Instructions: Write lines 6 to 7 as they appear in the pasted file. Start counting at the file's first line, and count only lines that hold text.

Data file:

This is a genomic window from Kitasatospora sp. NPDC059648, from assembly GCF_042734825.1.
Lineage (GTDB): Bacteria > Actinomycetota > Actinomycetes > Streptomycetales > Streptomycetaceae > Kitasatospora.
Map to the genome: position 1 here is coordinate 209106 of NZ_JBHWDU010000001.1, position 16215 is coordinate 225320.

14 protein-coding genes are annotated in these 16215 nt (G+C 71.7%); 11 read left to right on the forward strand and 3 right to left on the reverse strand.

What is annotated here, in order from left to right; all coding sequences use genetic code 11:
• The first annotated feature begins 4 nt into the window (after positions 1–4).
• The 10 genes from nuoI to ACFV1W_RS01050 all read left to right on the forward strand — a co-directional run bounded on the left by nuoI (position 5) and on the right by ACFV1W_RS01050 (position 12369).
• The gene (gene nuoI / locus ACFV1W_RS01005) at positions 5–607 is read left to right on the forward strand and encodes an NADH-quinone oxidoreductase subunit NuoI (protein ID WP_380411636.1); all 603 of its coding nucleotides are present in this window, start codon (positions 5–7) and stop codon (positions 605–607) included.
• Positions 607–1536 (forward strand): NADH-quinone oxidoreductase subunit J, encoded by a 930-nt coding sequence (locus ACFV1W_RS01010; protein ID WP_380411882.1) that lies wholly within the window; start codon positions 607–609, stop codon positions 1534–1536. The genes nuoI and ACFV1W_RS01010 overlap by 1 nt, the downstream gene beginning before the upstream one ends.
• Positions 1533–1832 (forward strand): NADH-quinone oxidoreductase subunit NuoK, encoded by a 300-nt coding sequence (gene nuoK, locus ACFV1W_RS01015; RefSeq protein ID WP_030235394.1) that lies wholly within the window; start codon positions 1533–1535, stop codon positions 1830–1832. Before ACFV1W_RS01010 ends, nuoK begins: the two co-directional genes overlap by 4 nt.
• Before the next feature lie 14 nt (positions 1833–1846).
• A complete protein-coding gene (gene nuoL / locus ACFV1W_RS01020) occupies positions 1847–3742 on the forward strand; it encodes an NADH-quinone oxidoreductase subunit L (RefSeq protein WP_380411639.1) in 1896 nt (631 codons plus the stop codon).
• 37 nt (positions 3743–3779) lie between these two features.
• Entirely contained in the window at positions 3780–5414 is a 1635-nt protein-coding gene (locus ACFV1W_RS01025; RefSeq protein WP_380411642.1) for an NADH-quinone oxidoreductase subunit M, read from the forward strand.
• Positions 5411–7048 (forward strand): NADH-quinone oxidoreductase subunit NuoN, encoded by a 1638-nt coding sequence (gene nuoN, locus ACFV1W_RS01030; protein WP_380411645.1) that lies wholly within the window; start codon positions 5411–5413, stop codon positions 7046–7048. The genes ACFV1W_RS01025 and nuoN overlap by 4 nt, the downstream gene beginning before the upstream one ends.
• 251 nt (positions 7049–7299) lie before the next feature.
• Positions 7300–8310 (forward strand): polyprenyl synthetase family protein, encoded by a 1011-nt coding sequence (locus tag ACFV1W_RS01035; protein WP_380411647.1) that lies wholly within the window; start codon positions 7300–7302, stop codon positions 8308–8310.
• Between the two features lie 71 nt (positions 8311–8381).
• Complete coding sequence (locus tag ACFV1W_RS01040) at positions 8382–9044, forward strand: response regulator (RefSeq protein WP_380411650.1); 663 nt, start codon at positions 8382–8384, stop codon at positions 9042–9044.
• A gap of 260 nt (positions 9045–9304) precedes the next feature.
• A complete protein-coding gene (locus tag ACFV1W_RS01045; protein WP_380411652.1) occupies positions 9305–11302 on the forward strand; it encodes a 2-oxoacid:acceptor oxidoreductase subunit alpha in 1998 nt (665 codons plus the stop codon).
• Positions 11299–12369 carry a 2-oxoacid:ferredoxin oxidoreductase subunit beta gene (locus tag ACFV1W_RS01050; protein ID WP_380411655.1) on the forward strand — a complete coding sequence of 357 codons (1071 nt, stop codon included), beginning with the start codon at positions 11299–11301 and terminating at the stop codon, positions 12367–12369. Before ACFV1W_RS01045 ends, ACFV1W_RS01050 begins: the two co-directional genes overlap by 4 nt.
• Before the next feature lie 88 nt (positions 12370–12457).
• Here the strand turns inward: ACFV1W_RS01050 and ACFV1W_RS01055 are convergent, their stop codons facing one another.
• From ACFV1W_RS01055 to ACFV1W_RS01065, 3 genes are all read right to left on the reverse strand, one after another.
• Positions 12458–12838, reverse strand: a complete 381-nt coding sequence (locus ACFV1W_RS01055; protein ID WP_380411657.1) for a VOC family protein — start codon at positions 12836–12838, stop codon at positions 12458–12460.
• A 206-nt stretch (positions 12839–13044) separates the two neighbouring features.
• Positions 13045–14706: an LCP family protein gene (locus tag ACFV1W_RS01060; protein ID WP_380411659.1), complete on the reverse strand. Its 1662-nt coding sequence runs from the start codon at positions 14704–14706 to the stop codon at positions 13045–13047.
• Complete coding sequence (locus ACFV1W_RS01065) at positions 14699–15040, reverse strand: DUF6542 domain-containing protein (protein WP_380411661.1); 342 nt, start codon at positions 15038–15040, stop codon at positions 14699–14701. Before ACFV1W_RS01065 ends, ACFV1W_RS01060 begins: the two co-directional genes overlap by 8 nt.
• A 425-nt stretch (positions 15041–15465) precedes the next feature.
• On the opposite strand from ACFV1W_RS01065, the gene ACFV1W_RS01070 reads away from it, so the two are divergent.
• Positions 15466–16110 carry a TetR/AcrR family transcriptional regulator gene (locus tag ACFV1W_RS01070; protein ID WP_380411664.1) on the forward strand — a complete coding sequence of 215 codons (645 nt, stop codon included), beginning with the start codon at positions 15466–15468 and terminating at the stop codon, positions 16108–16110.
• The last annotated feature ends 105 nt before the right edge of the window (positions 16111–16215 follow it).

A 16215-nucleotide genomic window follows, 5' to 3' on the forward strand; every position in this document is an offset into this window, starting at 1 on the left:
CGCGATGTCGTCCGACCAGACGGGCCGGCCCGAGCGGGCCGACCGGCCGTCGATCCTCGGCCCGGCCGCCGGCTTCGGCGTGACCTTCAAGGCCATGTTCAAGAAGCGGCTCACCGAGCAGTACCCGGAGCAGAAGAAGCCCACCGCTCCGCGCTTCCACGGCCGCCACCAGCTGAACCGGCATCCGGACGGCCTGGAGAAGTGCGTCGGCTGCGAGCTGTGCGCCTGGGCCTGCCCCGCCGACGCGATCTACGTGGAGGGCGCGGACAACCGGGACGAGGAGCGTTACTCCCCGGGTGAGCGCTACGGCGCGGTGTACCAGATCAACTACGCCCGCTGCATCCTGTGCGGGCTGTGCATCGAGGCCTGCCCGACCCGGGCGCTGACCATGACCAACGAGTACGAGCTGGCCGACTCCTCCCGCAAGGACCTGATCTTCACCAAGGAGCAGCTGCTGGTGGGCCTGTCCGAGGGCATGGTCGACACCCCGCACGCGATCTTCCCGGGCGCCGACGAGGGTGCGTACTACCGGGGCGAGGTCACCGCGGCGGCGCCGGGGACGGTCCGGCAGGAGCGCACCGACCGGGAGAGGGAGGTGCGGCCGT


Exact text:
• The first annotated feature begins 4 nt into the window (after positions 1–4).
• The 10 genes from nuoI to ACFV1W_RS01050 all read left to right on the forward strand — a co-directional run bounded on the left by nuoI (position 5) and on the right by ACFV1W_RS01050 (position 12369).